Quintain Estates and Development said it is looking for a new funding partner for its London Designer Outlet development (LDO), adding it is broadly confident in its ability to create value against a bleak economic outlook.

The regeneration specialist said in its half-year results, which saw net asset value rise, that it had ended talks with a funding partner for its north London LDO, after that partner failed to deliver part of the proposed financing structure.

With the strengthened (LDO) rent roll we will launch formal marketing of the scheme in the New Year and are now undertaking groundworks on the site, targeting a completion date in the autumn of 2013, Quintain said on Thursday.

It said 39 percent of the 350,000-square-feet scheme had been let or was with solicitors, up from 21 percent in March.

The partner's failure to fulfil its funding promises comes as European banks slash property lending in a bid to fulfil stringent capital adequacy requirements, putting developers under pressure to find new cash avenues.

The termination highlights funding transaction risks in the market. It's not Quintain's fault, it's the buyer's fault, JP Morgan Cazenove analyst Osmaan Malik told Reuters.

At 1011 GMT, Quintain shares were up 5.1 percent at 36.7 pence, outperforming a 0.5 percent rise in the wider index of UK property stocks <.FTELUK>.

Malik said Quintain was unlikely to have difficulty in securing another partner given the increased level of lettings.

STEADY PROGRESS

Quintain was also progressing its Wembley and Greenwich Peninsula projects in London. It had exchanged contracts on the disposal of 69.5 million pounds of assets at Wembley, against its 2011 target of 100 million, and had finalised a planning consent for the next phase of the scheme.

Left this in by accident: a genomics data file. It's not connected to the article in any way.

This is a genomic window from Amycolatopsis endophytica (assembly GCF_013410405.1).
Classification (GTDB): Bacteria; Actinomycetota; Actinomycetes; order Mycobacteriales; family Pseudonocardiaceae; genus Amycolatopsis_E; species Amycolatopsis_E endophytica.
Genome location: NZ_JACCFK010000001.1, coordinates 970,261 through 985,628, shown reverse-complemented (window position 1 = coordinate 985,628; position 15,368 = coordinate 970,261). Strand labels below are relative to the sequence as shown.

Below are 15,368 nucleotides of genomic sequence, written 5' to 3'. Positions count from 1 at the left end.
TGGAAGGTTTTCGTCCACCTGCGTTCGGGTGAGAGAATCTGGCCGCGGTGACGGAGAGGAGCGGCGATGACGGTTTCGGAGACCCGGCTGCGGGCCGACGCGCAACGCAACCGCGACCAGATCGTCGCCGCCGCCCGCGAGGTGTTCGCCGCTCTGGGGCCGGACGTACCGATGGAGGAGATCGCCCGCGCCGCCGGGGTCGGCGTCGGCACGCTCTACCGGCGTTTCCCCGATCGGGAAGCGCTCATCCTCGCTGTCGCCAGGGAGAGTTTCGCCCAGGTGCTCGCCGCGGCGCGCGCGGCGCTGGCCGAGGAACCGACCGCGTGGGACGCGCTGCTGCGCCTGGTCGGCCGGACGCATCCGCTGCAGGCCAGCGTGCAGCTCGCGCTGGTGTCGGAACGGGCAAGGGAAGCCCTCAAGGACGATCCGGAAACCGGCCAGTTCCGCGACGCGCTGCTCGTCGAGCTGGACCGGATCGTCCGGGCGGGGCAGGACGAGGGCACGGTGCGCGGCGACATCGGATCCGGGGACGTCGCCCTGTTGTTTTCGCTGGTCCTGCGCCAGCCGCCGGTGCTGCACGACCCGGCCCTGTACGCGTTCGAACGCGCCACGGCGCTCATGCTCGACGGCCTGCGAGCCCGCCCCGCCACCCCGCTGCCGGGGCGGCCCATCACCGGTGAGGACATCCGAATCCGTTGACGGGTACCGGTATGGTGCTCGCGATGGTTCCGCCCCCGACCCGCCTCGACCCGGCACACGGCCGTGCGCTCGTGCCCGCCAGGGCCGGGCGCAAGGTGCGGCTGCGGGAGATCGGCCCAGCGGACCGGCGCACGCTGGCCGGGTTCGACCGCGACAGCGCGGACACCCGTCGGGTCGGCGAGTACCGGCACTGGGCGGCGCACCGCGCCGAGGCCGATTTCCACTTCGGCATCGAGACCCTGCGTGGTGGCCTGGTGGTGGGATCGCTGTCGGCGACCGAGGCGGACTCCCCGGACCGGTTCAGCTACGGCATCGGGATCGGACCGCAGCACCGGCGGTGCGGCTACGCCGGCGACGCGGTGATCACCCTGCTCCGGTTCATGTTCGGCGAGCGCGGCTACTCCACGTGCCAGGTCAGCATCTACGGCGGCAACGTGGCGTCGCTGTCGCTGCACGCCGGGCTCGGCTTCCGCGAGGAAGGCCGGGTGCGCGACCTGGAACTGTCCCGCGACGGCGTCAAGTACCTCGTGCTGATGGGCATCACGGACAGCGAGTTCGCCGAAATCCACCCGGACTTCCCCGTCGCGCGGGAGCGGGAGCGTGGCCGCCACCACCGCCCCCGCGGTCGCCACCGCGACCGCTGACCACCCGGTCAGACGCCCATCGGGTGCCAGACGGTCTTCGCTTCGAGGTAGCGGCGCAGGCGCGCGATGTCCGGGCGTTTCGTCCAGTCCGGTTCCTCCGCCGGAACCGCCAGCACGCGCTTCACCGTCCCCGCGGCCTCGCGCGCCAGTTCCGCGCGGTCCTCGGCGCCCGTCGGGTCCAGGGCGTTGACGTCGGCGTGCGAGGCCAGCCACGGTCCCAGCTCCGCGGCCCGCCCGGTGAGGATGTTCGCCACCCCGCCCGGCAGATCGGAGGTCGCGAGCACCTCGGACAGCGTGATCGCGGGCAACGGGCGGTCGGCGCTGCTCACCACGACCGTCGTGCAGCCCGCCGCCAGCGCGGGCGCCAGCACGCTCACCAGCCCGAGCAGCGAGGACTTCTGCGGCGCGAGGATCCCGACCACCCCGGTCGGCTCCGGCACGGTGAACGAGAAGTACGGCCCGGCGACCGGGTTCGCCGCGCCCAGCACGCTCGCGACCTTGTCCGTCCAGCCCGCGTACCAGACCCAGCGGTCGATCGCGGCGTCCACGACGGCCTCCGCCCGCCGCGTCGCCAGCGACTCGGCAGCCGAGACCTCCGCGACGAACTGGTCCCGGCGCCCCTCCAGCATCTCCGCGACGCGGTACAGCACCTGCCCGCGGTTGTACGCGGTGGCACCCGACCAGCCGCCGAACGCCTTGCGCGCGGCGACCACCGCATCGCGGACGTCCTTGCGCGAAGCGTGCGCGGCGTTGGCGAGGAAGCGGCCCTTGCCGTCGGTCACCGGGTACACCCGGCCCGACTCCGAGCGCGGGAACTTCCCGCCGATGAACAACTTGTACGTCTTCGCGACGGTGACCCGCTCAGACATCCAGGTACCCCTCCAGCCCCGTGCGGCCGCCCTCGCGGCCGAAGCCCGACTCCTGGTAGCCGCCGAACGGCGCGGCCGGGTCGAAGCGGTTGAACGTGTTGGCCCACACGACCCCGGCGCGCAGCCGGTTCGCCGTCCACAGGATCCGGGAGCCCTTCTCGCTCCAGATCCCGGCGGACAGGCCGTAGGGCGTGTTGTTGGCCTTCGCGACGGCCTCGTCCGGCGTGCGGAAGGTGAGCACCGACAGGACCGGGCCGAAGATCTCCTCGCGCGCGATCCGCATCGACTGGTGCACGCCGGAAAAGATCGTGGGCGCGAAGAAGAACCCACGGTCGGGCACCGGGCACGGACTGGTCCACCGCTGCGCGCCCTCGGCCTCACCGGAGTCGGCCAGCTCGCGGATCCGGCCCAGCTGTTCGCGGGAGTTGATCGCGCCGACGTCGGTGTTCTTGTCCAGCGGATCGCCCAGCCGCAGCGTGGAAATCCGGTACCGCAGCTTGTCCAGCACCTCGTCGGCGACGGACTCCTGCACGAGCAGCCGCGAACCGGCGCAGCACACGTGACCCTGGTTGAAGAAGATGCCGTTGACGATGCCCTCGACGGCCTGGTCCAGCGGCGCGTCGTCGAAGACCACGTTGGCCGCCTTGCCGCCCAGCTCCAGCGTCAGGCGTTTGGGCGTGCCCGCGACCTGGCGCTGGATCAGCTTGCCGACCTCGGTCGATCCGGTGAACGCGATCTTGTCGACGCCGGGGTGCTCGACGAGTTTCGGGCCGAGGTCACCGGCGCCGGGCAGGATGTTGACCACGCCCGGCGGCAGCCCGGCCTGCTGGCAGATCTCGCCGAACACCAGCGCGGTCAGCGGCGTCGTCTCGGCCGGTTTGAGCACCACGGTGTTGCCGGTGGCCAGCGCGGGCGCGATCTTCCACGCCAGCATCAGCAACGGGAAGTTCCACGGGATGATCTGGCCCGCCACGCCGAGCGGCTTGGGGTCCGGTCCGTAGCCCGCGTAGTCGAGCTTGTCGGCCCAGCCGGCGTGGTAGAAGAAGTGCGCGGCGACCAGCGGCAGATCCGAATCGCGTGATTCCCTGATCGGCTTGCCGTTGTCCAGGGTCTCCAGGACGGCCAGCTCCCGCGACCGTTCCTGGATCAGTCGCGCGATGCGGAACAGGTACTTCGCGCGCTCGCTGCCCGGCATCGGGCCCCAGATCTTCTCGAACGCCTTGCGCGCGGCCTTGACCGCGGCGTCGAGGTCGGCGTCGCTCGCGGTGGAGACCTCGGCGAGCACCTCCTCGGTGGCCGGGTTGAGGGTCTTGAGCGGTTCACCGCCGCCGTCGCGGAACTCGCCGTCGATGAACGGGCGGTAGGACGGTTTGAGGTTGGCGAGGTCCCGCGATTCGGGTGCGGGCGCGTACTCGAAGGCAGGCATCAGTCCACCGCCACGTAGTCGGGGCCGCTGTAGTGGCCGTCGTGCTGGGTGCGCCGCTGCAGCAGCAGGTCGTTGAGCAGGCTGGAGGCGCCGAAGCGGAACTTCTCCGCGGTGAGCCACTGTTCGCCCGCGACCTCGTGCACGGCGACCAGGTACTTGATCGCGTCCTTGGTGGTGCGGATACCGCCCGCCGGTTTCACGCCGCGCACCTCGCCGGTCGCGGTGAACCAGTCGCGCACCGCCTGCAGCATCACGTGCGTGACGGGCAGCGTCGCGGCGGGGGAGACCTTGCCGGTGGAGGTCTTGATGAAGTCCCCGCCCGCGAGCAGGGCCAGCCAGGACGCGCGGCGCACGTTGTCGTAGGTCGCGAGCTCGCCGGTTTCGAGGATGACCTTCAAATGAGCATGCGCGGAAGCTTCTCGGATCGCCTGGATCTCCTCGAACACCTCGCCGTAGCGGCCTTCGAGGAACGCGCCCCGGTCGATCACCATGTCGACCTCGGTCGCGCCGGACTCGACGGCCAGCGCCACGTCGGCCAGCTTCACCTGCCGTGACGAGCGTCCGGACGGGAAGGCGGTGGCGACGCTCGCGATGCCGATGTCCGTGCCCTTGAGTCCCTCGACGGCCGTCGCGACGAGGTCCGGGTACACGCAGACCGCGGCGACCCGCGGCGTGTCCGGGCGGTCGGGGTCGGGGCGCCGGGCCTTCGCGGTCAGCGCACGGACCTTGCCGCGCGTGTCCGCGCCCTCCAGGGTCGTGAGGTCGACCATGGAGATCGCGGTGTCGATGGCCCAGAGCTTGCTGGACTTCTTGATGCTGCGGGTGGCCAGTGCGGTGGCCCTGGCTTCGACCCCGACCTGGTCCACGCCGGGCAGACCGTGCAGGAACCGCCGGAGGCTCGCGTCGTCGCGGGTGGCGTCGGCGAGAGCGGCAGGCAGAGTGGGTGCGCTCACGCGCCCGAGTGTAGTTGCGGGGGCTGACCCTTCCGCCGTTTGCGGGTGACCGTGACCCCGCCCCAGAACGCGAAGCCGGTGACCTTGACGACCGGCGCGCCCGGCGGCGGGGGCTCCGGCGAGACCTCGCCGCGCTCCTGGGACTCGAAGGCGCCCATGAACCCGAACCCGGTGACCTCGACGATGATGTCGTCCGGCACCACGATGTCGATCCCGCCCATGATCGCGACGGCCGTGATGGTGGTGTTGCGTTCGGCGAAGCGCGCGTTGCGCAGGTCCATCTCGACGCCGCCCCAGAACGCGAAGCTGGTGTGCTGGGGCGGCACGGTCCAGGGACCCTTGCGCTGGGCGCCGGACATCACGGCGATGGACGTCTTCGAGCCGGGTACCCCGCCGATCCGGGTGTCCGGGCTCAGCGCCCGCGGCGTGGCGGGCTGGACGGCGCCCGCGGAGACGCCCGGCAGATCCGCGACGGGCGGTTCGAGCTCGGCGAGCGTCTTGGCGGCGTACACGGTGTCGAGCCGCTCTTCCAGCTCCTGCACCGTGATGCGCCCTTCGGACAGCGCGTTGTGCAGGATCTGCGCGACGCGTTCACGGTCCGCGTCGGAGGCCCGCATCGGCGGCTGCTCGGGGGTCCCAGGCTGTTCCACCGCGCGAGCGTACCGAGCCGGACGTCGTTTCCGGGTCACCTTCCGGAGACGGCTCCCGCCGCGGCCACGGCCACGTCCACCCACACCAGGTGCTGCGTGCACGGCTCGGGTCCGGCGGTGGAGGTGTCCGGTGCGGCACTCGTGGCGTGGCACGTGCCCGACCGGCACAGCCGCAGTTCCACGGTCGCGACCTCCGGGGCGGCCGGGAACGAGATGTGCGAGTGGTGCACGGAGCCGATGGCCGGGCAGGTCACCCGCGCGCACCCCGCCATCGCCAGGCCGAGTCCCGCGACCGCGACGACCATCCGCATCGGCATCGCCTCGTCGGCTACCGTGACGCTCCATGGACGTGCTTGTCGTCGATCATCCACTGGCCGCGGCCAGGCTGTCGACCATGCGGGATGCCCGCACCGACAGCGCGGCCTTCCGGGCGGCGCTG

A marked improvement in market conditions is unlikely during the second half, Chief Executive Adrian Wyatt said in the company's results for the six months to end-September.

However, with London proving more resilient than the rest of the UK, a diversified specialist asset base and an increasingly strong balance sheet, we remain confident in our ability to create value, Wyatt said.

Wembley and Greenwich Peninsula are among a number of large regeneration projects that have sprung up across the UK capital over the past decade, along with Capital & Counties' Earls Court development and Argent's King's Cross scheme.

The company said its EPRA diluted NAV per share rose to 126 pence at September 30, from 120 pence a year ago. EPRA, the European Public Real Estate Association, sets a number of reporting benchmarks for property companies.

Quintain, which also manages funds that invest in student accommodation and healthcare, said its assets under management rose to 1.4 billion pounds, from 1.1 billion pounds at end-September last year.

Its pretax profit was 3.7 million pounds, from a loss of 58.8 million pounds a year ago.

(Reporting by Brenda Goh; Editing by David Holmes and Andrew Macdonald)